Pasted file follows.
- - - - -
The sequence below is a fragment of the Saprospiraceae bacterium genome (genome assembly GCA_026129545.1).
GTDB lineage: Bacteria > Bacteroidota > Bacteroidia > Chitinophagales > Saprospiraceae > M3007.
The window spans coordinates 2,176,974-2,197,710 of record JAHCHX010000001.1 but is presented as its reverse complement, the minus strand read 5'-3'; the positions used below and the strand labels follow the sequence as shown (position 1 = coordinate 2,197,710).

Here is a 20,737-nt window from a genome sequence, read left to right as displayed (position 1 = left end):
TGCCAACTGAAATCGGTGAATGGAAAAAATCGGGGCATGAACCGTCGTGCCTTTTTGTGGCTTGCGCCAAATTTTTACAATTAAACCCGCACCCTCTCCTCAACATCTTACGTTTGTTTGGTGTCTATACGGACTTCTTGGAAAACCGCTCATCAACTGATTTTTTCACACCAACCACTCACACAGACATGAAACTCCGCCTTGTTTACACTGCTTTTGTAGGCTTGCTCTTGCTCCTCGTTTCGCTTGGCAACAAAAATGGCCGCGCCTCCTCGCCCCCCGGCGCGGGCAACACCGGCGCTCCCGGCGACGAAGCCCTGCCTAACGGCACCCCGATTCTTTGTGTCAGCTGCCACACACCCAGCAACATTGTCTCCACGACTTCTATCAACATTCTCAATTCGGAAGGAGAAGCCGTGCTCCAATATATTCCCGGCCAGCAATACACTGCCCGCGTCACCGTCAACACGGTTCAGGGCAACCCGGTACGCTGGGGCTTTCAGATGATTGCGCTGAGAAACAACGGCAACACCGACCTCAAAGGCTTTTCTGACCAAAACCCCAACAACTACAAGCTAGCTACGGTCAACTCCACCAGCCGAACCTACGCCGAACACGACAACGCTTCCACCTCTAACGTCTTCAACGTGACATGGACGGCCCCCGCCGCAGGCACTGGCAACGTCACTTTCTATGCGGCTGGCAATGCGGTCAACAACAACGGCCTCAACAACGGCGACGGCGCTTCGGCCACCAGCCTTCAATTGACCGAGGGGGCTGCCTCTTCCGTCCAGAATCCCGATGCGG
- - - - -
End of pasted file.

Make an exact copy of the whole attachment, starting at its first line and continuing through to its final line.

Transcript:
The sequence below is a fragment of the Saprospiraceae bacterium genome (genome assembly GCA_026129545.1).
GTDB lineage: Bacteria > Bacteroidota > Bacteroidia > Chitinophagales > Saprospiraceae > M3007.
The window spans coordinates 2,176,974-2,197,710 of record JAHCHX010000001.1 but is presented as its reverse complement, the minus strand read 5'-3'; the positions used below and the strand labels follow the sequence as shown (position 1 = coordinate 2,197,710).

Here is a 20,737-nt window from a genome sequence, read left to right as displayed (position 1 = left end):
TGCCAACTGAAATCGGTGAATGGAAAAAATCGGGGCATGAACCGTCGTGCCTTTTTGTGGCTTGCGCCAAATTTTTACAATTAAACCCGCACCCTCTCCTCAACATCTTACGTTTGTTTGGTGTCTATACGGACTTCTTGGAAAACCGCTCATCAACTGATTTTTTCACACCAACCACTCACACAGACATGAAACTCCGCCTTGTTTACACTGCTTTTGTAGGCTTGCTCTTGCTCCTCGTTTCGCTTGGCAACAAAAATGGCCGCGCCTCCTCGCCCCCCGGCGCGGGCAACACCGGCGCTCCCGGCGACGAAGCCCTGCCTAACGGCACCCCGATTCTTTGTGTCAGCTGCCACACACCCAGCAACATTGTCTCCACGACTTCTATCAACATTCTCAATTCGGAAGGAGAAGCCGTGCTCCAATATATTCCCGGCCAGCAATACACTGCCCGCGTCACCGTCAACACGGTTCAGGGCAACCCGGTACGCTGGGGCTTTCAGATGATTGCGCTGAGAAACAACGGCAACACCGACCTCAAAGGCTTTTCTGACCAAAACCCCAACAACTACAAGCTAGCTACGGTCAACTCCACCAGCCGAACCTACGCCGAACACGACAACGCTTCCACCTCTAACGTCTTCAACGTGACATGGACGGCCCCCGCCGCAGGCACTGGCAACGTCACTTTCTATGCGGCTGGCAATGCGGTCAACAACAACGGCCTCAACAACGGCGACGGCGCTTCGGCCACCAGCCTTCAATTGACCGAGGGGGCTGCCTCTTCCGTCCAGAATCCCGATGCGG